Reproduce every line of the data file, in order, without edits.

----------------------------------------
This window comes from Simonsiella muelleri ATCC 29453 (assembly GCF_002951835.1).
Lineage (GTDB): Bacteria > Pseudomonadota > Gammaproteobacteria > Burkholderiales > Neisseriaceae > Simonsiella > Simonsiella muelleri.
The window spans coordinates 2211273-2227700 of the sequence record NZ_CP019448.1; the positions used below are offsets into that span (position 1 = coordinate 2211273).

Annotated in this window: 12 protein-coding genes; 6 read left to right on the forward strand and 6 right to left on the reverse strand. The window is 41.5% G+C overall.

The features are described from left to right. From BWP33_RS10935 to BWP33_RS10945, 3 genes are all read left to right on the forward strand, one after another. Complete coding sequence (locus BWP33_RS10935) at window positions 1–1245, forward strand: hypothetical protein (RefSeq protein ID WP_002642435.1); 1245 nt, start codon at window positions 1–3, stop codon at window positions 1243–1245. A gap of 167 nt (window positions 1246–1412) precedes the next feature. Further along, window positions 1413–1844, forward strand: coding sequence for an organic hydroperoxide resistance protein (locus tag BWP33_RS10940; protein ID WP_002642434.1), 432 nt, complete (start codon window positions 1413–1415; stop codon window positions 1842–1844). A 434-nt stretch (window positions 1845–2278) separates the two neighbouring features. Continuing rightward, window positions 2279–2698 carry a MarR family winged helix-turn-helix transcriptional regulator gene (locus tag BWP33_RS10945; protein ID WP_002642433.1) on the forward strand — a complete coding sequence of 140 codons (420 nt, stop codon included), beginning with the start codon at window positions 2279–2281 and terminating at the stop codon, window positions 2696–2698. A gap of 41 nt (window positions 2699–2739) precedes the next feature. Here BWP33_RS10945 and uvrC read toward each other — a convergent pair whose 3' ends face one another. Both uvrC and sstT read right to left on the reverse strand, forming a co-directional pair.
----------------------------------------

This window comes from Simonsiella muelleri ATCC 29453 (assembly GCF_002951835.1).
Lineage (GTDB): Bacteria > Pseudomonadota > Gammaproteobacteria > Burkholderiales > Neisseriaceae > Simonsiella > Simonsiella muelleri.
The window spans coordinates 2211273-2227700 of the sequence record NZ_CP019448.1; the positions used below are offsets into that span (position 1 = coordinate 2211273).

Annotated in this window: 12 protein-coding genes; 6 read left to right on the forward strand and 6 right to left on the reverse strand. The window is 41.5% G+C overall.

The features are described from left to right. From BWP33_RS10935 to BWP33_RS10945, 3 genes are all read left to right on the forward strand, one after another. Complete coding sequence (locus BWP33_RS10935) at window positions 1–1245, forward strand: hypothetical protein (RefSeq protein ID WP_002642435.1); 1245 nt, start codon at window positions 1–3, stop codon at window positions 1243–1245. A gap of 167 nt (window positions 1246–1412) precedes the next feature. Further along, window positions 1413–1844, forward strand: coding sequence for an organic hydroperoxide resistance protein (locus tag BWP33_RS10940; protein ID WP_002642434.1), 432 nt, complete (start codon window positions 1413–1415; stop codon window positions 1842–1844). A 434-nt stretch (window positions 1845–2278) separates the two neighbouring features. Continuing rightward, window positions 2279–2698 carry a MarR family winged helix-turn-helix transcriptional regulator gene (locus tag BWP33_RS10945; protein ID WP_002642433.1) on the forward strand — a complete coding sequence of 140 codons (420 nt, stop codon included), beginning with the start codon at window positions 2279–2281 and terminating at the stop codon, window positions 2696–2698. A gap of 41 nt (window positions 2699–2739) precedes the next feature. Here BWP33_RS10945 and uvrC read toward each other — a convergent pair whose 3' ends face one another. Both uvrC and sstT read right to left on the reverse strand, forming a co-directional pair.